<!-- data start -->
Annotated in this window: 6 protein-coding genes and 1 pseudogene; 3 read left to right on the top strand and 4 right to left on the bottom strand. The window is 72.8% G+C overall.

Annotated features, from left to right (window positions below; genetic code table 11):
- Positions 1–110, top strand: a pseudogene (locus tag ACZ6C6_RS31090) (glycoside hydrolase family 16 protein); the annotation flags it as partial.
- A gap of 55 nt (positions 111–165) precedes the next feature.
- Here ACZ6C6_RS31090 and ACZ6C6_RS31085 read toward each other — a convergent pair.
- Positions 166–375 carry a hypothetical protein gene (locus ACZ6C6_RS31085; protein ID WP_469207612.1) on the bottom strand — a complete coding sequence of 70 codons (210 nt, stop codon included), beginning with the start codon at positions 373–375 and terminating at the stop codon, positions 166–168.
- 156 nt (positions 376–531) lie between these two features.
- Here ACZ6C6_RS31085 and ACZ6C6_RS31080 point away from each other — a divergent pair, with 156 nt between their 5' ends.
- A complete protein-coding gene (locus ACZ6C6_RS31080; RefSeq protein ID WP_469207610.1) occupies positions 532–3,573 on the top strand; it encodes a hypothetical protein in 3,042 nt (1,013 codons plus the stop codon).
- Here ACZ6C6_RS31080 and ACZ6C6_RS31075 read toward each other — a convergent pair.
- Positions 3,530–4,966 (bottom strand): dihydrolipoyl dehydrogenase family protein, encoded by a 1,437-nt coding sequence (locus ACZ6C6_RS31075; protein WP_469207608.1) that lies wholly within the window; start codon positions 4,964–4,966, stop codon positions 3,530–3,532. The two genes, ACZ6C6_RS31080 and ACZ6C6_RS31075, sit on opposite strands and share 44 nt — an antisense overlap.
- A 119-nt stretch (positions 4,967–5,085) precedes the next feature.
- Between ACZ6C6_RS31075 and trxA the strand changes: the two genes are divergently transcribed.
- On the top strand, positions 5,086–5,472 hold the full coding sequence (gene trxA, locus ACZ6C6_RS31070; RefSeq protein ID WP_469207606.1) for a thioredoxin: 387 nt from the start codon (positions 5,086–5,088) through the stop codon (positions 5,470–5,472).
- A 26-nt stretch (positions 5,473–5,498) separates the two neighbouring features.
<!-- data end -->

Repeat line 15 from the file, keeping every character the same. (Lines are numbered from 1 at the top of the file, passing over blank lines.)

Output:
- A 26-nt stretch (positions 5,473–5,498) separates the two neighbouring features.